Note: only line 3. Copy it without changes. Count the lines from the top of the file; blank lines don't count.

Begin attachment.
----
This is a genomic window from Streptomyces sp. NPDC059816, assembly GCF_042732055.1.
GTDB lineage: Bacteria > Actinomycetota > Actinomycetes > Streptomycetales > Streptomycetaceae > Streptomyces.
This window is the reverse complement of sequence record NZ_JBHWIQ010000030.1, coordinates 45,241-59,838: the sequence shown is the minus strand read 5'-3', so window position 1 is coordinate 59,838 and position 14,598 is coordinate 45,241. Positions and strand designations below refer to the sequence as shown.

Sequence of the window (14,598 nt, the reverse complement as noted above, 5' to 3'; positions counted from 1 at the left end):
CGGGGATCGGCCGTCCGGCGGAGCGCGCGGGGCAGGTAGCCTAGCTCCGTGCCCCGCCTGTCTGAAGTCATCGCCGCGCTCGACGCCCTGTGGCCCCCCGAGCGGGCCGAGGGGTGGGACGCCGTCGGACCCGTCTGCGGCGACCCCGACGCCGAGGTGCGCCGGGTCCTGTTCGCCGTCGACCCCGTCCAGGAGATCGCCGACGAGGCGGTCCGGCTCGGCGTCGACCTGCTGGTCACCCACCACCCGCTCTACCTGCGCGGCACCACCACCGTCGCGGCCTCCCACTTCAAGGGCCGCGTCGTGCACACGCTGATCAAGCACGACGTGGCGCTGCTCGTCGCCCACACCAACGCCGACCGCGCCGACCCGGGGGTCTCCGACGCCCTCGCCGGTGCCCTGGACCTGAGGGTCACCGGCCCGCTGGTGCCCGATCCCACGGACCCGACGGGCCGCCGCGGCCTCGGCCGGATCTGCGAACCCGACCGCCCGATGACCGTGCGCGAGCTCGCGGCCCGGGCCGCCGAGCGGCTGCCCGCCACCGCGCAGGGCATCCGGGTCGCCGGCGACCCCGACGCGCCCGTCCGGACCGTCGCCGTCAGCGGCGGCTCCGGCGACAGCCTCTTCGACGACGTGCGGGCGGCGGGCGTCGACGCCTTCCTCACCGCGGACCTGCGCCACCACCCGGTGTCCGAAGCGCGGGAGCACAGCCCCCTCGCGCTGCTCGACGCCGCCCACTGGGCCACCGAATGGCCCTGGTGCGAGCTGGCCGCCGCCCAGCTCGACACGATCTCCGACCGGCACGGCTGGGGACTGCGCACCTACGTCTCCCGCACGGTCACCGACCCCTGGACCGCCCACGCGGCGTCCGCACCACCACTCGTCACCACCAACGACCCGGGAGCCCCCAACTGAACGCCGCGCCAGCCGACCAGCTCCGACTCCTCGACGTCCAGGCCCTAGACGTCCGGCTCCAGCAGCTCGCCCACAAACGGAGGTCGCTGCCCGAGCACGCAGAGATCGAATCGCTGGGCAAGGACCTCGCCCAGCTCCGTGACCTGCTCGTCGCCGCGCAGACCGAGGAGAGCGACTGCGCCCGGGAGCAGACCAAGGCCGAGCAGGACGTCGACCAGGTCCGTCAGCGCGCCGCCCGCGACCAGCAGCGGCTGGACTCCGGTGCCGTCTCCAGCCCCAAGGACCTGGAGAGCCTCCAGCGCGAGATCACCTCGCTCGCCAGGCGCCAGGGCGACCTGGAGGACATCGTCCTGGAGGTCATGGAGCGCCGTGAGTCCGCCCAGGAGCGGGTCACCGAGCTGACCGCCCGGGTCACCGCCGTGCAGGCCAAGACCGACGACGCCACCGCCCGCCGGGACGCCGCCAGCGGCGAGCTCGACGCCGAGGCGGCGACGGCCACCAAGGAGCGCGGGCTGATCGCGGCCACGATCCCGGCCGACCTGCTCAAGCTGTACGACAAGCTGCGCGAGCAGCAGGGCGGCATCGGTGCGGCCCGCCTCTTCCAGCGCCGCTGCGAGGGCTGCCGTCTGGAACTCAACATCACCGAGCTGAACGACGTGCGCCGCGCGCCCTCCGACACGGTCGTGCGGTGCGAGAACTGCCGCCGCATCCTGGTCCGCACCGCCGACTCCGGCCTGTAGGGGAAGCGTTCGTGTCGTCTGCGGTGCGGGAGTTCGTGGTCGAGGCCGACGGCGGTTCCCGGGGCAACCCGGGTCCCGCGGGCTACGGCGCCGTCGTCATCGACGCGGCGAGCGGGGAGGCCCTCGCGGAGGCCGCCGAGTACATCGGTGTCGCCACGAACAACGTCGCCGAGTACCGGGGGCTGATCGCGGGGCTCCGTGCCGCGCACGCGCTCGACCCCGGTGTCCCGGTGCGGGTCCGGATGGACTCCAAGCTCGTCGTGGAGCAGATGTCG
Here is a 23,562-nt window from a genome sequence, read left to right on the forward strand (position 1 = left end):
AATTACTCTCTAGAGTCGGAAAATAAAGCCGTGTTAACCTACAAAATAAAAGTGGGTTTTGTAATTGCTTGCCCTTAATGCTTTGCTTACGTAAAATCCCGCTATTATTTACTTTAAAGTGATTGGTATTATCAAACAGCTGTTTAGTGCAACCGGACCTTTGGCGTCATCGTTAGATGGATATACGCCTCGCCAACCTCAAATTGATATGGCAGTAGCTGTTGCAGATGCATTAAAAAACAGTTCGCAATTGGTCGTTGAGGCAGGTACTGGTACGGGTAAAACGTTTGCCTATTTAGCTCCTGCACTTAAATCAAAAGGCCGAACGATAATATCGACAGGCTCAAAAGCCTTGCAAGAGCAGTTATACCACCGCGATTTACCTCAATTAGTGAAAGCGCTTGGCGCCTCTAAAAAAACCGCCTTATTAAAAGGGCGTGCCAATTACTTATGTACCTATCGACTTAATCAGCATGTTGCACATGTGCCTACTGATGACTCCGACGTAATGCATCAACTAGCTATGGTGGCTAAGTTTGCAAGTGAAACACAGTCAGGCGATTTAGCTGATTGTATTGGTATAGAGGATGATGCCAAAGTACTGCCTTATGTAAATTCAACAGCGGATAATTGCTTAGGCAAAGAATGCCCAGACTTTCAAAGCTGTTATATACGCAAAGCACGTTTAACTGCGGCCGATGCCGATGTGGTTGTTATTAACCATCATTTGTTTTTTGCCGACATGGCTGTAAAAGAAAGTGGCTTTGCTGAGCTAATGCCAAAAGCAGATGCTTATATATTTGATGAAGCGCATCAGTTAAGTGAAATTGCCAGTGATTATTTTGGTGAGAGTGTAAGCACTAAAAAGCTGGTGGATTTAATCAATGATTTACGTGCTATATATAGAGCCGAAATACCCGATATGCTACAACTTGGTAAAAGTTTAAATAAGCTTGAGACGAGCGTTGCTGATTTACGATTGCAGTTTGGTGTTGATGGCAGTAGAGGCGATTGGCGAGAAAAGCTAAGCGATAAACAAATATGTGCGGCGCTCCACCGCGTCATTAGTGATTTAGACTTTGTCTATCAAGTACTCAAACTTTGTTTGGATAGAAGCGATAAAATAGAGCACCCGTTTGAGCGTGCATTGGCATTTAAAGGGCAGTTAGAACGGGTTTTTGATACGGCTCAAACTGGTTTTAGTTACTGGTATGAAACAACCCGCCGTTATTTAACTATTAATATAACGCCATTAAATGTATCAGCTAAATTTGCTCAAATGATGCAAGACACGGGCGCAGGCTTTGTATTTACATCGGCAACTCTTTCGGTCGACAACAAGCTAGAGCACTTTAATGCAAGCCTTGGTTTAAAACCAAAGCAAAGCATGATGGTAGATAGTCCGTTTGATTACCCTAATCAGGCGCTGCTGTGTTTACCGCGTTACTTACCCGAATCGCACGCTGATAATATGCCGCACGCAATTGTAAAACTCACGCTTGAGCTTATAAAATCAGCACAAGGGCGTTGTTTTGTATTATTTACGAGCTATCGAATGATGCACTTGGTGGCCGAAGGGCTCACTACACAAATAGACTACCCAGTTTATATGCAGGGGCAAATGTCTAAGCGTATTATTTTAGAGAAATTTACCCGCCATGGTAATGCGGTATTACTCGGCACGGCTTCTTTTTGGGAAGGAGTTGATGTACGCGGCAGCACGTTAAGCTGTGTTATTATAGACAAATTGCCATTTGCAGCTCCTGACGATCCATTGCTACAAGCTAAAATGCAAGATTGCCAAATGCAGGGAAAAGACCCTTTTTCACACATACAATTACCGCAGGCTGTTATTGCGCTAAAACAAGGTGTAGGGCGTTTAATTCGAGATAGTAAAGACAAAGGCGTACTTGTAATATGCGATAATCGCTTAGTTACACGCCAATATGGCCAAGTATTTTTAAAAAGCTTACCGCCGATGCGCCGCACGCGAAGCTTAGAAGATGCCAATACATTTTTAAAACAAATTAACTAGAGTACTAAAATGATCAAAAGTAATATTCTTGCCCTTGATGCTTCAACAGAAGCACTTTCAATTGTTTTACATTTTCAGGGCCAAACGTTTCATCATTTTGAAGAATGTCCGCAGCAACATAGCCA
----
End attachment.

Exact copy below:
This window is the reverse complement of sequence record NZ_JBHWIQ010000030.1, coordinates 45,241-59,838: the sequence shown is the minus strand read 5'-3', so window position 1 is coordinate 59,838 and position 14,598 is coordinate 45,241. Positions and strand designations below refer to the sequence as shown.